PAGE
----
The landmark tax reform legislation took effect for the tax year starting Jan. 1, 2018. After significant improvements made during the legislative process, and due to the robust engagement efforts of NAHB and its membership, NAHB supports this final tax legislation.
The changes made to the tax code will help middle-class families, maintain the nation’s commitment to affordable housing and ensure that small businesses are treated fairly relative to large corporations.
- Access NAHB Highlights: Tax Reform Victories for Housing
- Members-only resource: Tax Reform Tools
- Watch video highlights of NAHB’s influence during the tax reform debate.
Highlights of Tax Reform Legislation
Supports Middle-Class Families
The legislation supports the American Dream of homeownership and strengthens opportunities for Main Street home builders to add much-needed housing inventory to the market.
- Retains the mortgage interest deduction and the deduction for second homes, but reduces the mortgage interest cap from $1 million to $750,000.
- Allows taxpayers to deduct up to $10,000 of state and local taxes, including property taxes and the choice of income or sales taxes.
- Maintains existing law that allows home owners to exclude up to $250,000 (or $500,000 for married couples) in capital gains on the profit from the sale of a home if they have lived in the house for two of the last five years.
- Retains seven tax brackets, with rates ranging from 10% to 37%. This will provide tax relief for individuals and small businesses and represents a tax cut for most taxpayers.
Protects Affordable Housing Options
The new tax law retains private activity bonds (PABs), which will enable the Low-Income Housing Tax Credit to maintain its effectiveness as the most indispensable tool for the production of affordable housing. Without PABs, we would face the loss of more than 788,000 affordable rental units over the next decade.
Expands Economic Growth
NAHB economists predict that the new law will boost GDP growth over the next 10 years, while also rewarding work and promoting labor supply and wage growth.
Importantly, the bill helps address the housing market’s severe inventory shortage with its reformed rule for businesses, allowing for greater investment and growth. This will help small builders buy land, obtain financing and build more homes over the next 10 years.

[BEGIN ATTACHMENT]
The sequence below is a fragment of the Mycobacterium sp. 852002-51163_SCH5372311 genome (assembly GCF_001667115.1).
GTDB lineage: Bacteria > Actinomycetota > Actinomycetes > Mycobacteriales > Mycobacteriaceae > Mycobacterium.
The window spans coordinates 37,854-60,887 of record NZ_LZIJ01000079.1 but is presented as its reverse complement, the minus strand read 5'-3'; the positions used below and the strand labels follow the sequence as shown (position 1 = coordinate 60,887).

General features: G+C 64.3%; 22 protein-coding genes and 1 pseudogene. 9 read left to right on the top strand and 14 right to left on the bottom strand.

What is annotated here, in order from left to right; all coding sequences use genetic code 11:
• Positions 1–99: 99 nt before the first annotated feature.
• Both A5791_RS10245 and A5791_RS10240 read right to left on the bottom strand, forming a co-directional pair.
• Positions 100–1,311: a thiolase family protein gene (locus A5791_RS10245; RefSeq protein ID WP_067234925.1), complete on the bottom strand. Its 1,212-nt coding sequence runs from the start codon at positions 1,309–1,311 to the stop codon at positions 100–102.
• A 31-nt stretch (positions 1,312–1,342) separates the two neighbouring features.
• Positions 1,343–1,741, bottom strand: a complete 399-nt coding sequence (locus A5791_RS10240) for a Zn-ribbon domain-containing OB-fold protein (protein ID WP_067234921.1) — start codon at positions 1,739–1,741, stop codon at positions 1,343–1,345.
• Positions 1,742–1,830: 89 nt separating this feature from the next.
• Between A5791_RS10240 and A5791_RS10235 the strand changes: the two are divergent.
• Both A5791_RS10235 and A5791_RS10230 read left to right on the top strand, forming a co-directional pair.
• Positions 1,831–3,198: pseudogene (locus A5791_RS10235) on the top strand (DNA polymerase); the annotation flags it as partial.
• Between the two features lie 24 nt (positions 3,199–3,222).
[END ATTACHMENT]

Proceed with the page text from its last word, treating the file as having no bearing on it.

A healthy housing industry means more jobs and a stronger economy. Fully 15 percent of the U.S. economy relies on housing and nothing packs a bigger local economic impact than home building. In fact, three jobs are created with the construction of each new single-family home.
Small business provisions in the tax bill include:
- Retains existing carried interest rules, but assets must be held for three years.
- Allows most taxpayers with pass-through income to deduct 20% of that income based on wages or on wages plus a capital element.
- Provides real estate businesses a choice between the following:
- Limiting their interest deduction to 30% of net income without regard to depreciation, amortization, and depletion. This distinction makes the limitation less restrictive than one based on adjusted gross income.
- A 100% deduction for business interest, but with certain tradeoffs.
- Preserves the benefit for real estate investors to make tax-free exchanges of property, commonly referred to as “like-kind” exchanges.
- Gives the taxpayer the choice of taking 27.5- or 30-year multifamily depreciation, depending on how they elect to treat their business interest.
Disclaimer: NAHB is providing this information for general guidance only. This information does not constitute the provision of legal advice, tax advice, accounting services, investment advice, or professional consulting of any kind nor should it be construed as such. The information provided herein should not be used as a substitute for consultation with professional tax, accounting, legal, or other competent advisers. Before making any decision or taking any action on this information, you should consult a qualified professional adviser to whom you have provided all of the facts applicable to your particular situation or question. None of this tax information is intended to be used nor can it be used by any taxpayer, for the purpose of avoiding penalties that may be imposed on the taxpayer. The information is provided “as is,” with no assurance or guarantee of completeness, accuracy, or timeliness of the information, and without warranty of any kind, express or implied, including but not limited to warranties of performance, merchantability, and fitness for a particular purpose.